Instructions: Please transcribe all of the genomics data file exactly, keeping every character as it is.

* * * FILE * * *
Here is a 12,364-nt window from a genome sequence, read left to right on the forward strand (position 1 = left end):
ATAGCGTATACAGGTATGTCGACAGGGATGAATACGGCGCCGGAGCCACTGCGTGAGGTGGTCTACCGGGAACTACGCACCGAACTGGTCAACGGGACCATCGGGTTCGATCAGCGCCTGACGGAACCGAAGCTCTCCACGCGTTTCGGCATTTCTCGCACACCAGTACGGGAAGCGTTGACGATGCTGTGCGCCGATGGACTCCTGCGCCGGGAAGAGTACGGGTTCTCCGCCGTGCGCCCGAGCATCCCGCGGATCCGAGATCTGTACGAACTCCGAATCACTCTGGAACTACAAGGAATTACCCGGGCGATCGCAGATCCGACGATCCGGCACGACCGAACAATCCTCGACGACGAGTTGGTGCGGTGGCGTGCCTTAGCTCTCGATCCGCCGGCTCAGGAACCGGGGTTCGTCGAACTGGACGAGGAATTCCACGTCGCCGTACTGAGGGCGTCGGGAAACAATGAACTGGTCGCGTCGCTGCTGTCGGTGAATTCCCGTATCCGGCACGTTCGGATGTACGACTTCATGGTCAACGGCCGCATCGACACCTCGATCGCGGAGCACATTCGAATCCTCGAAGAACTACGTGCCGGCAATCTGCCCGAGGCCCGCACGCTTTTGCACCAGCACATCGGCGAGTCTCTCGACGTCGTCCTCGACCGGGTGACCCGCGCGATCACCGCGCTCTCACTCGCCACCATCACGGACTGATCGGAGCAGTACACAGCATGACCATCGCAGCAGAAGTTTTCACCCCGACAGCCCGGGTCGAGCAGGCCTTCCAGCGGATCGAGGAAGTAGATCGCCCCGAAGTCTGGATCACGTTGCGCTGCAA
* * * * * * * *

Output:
Here is a 12,364-nt window from a genome sequence, read left to right on the forward strand (position 1 = left end):
ATAGCGTATACAGGTATGTCGACAGGGATGAATACGGCGCCGGAGCCACTGCGTGAGGTGGTCTACCGGGAACTACGCACCGAACTGGTCAACGGGACCATCGGGTTCGATCAGCGCCTGACGGAACCGAAGCTCTCCACGCGTTTCGGCATTTCTCGCACACCAGTACGGGAAGCGTTGACGATGCTGTGCGCCGATGGACTCCTGCGCCGGGAAGAGTACGGGTTCTCCGCCGTGCGCCCGAGCATCCCGCGGATCCGAGATCTGTACGAACTCCGAATCACTCTGGAACTACAAGGAATTACCCGGGCGATCGCAGATCCGACGATCCGGCACGACCGAACAATCCTCGACGACGAGTTGGTGCGGTGGCGTGCCTTAGCTCTCGATCCGCCGGCTCAGGAACCGGGGTTCGTCGAACTGGACGAGGAATTCCACGTCGCCGTACTGAGGGCGTCGGGAAACAATGAACTGGTCGCGTCGCTGCTGTCGGTGAATTCCCGTATCCGGCACGTTCGGATGTACGACTTCATGGTCAACGGCCGCATCGACACCTCGATCGCGGAGCACATTCGAATCCTCGAAGAACTACGTGCCGGCAATCTGCCCGAGGCCCGCACGCTTTTGCACCAGCACATCGGCGAGTCTCTCGACGTCGTCCTCGACCGGGTGACCCGCGCGATCACCGCGCTCTCACTCGCCACCATCACGGACTGATCGGAGCAGTACACAGCATGACCATCGCAGCAGAAGTTTTCACCCCGACAGCCCGGGTCGAGCAGGCCTTCCAGCGGATCGAGGAAGTAGATCGCCCCGAAGTCTGGATCACGTTGCGCTGCAA